Ms Mmola asked how the Nat. Comm. could chair a meeting talking about the statement of support for her – if the Nat. Comm. was present, how could it be expected that the provincial commissioners would say they did not support her? This amounted to intimidation because the Nat. Comm. was not supposed to be there.

Ms Mabija asked if Lt. Gen. Makgale’s job description was also to give advice to the Nat. Comm. or was it just to dish out statements.

Mr Shaik Emam asked if Lt. Gen. Makgale at any time made it known that he was not happy issuing this statement, or its contents, given that he was in the meeting where the expectations and requirements of the Committee was clearly expressed, or did he not have a choice?

Lt. Gen. Makgale reiterated the list of provincial commissioners present:

- Lt. Gen. Tsumane (Acting Provincial Commissioner: North West)

- Lt. Gen. Basson (Provincial Commissioner: Northern Cape)

- Lt. Gen. Masemola (Provincial Commissioner: Limpopo)

- Lt. Gen. Mothiba (Provincial Commissioner: Gauteng)

- Lt. Gen. Mpembe (Provincial Commissioner: Free State)

- Maj. Gen. Patekile (Acting Provincial Commissioner: Western Cape)

- Lt. Gen. Magadlela (Provincial Commissioner: Mpumalanga)

- Lt. Gen. Binta (Provincial Commissioner: Eastern Cape)

He stated that he was giving information to the Committee as he had and based on what he could remember because, as he indicated, he was busy with other things. At no point did he say the Nat. Comm. chaired the meeting – she was present during the discussions and just like everyone else she also provided her thoughts.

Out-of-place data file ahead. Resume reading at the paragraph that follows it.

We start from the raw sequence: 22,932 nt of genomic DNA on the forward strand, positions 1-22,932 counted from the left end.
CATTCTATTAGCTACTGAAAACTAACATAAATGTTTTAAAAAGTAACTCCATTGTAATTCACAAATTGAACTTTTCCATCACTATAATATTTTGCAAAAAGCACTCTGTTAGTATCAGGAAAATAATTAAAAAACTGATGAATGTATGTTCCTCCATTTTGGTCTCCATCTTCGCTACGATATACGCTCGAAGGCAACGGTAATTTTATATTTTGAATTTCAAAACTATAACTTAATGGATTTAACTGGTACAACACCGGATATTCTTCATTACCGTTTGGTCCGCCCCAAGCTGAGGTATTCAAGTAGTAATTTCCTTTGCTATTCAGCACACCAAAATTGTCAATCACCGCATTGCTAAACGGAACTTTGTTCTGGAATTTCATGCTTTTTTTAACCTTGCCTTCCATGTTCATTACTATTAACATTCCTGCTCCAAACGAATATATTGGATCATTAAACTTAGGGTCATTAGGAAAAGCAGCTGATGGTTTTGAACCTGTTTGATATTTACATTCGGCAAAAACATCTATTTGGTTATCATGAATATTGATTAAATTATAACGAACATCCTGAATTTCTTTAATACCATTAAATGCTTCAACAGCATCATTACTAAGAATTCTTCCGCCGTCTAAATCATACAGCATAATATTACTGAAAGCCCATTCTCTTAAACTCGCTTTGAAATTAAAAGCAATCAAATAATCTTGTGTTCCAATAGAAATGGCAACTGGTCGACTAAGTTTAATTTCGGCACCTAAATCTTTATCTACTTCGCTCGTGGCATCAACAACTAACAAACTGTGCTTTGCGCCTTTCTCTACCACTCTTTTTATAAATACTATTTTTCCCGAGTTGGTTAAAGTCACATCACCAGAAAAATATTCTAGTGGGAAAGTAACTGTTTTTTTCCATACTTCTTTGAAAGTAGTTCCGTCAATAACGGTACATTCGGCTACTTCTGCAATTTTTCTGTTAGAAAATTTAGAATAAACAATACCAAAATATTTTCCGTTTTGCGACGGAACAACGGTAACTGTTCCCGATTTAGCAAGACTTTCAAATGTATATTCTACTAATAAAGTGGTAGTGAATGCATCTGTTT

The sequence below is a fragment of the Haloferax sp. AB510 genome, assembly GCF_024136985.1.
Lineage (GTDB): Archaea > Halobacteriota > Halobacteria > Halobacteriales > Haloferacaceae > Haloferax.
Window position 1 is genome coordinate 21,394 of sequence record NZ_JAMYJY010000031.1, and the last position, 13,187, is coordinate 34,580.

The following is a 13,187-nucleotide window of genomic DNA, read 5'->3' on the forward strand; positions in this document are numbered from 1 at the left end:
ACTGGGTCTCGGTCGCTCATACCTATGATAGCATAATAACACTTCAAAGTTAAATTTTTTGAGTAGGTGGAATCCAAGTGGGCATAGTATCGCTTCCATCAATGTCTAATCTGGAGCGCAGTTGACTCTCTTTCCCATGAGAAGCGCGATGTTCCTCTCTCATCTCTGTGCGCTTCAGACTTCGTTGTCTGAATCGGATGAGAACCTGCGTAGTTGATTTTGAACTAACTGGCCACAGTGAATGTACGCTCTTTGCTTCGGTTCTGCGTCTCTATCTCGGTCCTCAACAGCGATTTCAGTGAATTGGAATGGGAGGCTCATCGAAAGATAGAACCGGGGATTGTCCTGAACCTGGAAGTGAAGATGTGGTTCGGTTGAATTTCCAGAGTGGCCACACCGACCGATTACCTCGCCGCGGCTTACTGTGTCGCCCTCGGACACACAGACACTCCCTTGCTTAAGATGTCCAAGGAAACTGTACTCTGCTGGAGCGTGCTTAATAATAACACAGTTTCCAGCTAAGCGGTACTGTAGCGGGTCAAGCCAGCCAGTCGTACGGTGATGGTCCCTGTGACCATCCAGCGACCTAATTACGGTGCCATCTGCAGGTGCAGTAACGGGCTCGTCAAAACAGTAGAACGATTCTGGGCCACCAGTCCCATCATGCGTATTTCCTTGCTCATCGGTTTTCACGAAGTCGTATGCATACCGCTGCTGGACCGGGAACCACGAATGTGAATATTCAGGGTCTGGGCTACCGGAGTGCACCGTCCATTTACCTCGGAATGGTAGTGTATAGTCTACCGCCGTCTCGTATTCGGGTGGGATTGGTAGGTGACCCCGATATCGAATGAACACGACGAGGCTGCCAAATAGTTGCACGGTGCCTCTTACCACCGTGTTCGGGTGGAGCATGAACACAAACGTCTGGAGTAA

The Chairperson interjected to note that his concern over the last few weeks was corporate governance in SAPS. To say that a statement was issued on behalf of the BOC but no one was chairing the meeting made it rudderless – this was what was actually being said to the Committee and it could not be accepted.  

Lt. Gen. Makgale clarified this was not a formal meeting with a strict agenda. The Nat. Comm. was not even in the meeting when some of the discussions were taking place. When the provincial commissioners left the meeting with the Committee, they went straight into another room for discussions and the Nat. Comm. joined them at a later stage because of a media briefing. Other people may have a particular view on who was or not chairing the meeting, but his response was truthful. 

Mr Mavunda thought Lt. Gen. Makgale was changing direction. He thought the attitude was that an injury to one was an injury to all so if a colleague was affected it was felt it had to be affected. It was now a merry-go-round with no direct answers given to the questions Members were asking. If Lt. Gen. Makgale did not have an answer to a question he should just say so instead of speculating. 

Mr Shaik Emam said someone would need to take the lead of a meeting whether it was formal or informal in nature. Lt. Gen. Makgale could not have just pitched up at the meeting – someone had to have given him the time and location. How was this meeting initiated? Who initiated it? Who was the specific person who gave Lt. Gen. Makgale the information for the statement? He thought Lt. Gen. Makgale was seriously challenged in keeping details away from the Committee. Whether he liked it or not, the matter was going to be interrogated, decisions would be made and those responsible would be identified. The Committee would go to great lengths to do so, so it would not help if Lt. Gen. Makgale delayed it by not being forthcoming about actual events. He asked Lt. Gen. Makgale to be more open and transparent with the Committee to get to the bottom and conclude on this matter.